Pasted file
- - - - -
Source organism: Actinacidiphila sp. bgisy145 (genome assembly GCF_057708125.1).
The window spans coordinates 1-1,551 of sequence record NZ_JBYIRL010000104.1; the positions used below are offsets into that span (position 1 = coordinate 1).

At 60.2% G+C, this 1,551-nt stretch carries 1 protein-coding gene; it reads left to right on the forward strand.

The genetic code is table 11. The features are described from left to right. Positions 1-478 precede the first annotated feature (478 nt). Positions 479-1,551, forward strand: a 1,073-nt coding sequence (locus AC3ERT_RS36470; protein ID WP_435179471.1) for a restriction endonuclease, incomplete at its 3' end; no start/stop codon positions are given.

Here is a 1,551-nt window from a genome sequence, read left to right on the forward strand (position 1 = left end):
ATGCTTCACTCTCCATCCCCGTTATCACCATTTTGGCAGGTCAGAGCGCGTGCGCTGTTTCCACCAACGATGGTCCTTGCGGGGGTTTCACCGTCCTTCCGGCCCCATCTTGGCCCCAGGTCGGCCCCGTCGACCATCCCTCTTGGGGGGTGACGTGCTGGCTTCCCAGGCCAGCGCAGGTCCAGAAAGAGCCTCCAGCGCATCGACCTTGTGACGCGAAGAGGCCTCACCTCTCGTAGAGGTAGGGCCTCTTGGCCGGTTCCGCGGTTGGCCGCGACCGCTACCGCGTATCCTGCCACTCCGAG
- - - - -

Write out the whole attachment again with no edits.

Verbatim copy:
Source organism: Actinacidiphila sp. bgisy145 (genome assembly GCF_057708125.1).
The window spans coordinates 1-1,551 of sequence record NZ_JBYIRL010000104.1; the positions used below are offsets into that span (position 1 = coordinate 1).

At 60.2% G+C, this 1,551-nt stretch carries 1 protein-coding gene; it reads left to right on the forward strand.

The genetic code is table 11. The features are described from left to right. Positions 1-478 precede the first annotated feature (478 nt). Positions 479-1,551, forward strand: a 1,073-nt coding sequence (locus AC3ERT_RS36470; protein ID WP_435179471.1) for a restriction endonuclease, incomplete at its 3' end; no start/stop codon positions are given.

Here is a 1,551-nt window from a genome sequence, read left to right on the forward strand (position 1 = left end):
ATGCTTCACTCTCCATCCCCGTTATCACCATTTTGGCAGGTCAGAGCGCGTGCGCTGTTTCCACCAACGATGGTCCTTGCGGGGGTTTCACCGTCCTTCCGGCCCCATCTTGGCCCCAGGTCGGCCCCGTCGACCATCCCTCTTGGGGGGTGACGTGCTGGCTTCCCAGGCCAGCGCAGGTCCAGAAAGAGCCTCCAGCGCATCGACCTTGTGACGCGAAGAGGCCTCACCTCTCGTAGAGGTAGGGCCTCTTGGCCGGTTCCGCGGTTGGCCGCGACCGCTACCGCGTATCCTGCCACTCCGAG